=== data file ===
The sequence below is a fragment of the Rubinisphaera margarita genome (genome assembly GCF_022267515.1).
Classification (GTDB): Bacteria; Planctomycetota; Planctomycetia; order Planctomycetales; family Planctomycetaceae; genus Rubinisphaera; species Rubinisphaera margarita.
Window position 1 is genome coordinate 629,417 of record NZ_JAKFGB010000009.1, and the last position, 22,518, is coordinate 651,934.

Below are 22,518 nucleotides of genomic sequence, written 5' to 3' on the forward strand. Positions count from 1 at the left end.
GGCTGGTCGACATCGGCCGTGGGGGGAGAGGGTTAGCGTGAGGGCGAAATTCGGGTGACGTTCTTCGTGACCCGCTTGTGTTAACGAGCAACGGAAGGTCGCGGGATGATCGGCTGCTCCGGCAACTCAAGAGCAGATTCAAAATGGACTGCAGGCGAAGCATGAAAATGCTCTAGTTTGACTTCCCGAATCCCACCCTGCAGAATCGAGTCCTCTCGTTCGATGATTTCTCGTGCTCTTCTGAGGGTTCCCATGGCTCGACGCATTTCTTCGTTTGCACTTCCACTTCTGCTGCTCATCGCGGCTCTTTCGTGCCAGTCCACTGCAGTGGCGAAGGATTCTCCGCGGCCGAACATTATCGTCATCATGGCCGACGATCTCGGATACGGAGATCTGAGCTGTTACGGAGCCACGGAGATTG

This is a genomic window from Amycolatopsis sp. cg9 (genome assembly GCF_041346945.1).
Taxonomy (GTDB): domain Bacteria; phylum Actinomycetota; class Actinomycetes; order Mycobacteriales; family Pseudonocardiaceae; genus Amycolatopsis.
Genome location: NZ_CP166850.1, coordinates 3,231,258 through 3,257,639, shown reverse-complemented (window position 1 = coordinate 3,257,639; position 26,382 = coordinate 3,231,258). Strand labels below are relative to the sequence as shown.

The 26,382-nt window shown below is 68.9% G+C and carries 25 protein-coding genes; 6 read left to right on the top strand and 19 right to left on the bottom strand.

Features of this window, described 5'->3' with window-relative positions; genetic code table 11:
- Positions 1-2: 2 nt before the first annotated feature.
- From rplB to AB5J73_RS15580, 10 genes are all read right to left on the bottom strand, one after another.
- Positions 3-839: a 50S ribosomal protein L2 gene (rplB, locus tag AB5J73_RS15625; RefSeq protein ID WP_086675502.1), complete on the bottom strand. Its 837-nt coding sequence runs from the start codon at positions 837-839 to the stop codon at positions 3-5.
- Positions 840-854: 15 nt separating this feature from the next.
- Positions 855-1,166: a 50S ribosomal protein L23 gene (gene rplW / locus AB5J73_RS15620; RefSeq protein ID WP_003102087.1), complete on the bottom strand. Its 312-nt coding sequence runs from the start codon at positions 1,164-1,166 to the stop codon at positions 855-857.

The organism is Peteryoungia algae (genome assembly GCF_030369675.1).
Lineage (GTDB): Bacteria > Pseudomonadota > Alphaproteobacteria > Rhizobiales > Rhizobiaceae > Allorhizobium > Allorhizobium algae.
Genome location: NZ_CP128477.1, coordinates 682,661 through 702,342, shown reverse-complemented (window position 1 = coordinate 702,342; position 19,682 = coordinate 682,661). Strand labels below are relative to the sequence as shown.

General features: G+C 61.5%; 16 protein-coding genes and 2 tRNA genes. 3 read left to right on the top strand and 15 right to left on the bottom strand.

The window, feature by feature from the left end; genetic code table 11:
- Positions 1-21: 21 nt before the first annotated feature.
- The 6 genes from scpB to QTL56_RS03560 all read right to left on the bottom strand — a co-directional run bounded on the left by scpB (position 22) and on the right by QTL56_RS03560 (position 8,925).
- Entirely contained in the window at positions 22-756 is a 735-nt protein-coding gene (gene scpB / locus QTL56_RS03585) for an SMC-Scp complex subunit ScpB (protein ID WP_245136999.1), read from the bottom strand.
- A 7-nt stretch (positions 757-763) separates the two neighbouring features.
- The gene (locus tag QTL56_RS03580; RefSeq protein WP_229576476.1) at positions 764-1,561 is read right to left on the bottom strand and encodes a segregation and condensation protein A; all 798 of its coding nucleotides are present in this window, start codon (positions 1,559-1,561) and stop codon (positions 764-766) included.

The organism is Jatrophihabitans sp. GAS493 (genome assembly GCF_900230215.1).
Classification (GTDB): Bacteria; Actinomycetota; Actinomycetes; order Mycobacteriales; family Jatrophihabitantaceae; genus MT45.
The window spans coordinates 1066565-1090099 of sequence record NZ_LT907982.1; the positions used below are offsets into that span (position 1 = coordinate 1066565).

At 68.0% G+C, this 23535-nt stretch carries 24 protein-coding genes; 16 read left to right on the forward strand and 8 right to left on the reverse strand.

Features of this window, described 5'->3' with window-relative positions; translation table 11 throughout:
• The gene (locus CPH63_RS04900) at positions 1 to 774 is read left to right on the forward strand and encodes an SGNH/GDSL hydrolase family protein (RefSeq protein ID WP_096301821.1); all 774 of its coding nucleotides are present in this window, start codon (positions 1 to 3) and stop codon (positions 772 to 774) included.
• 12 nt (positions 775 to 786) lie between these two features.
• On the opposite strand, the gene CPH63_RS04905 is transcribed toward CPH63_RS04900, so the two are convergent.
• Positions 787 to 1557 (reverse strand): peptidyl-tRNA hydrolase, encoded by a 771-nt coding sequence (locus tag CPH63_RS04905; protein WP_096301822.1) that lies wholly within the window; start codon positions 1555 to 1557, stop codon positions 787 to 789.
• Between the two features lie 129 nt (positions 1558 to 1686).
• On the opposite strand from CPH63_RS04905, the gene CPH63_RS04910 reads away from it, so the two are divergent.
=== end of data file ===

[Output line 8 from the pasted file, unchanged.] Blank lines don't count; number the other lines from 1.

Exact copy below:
Genome location: NZ_CP166850.1, coordinates 3,231,258 through 3,257,639, shown reverse-complemented (window position 1 = coordinate 3,257,639; position 26,382 = coordinate 3,231,258). Strand labels below are relative to the sequence as shown.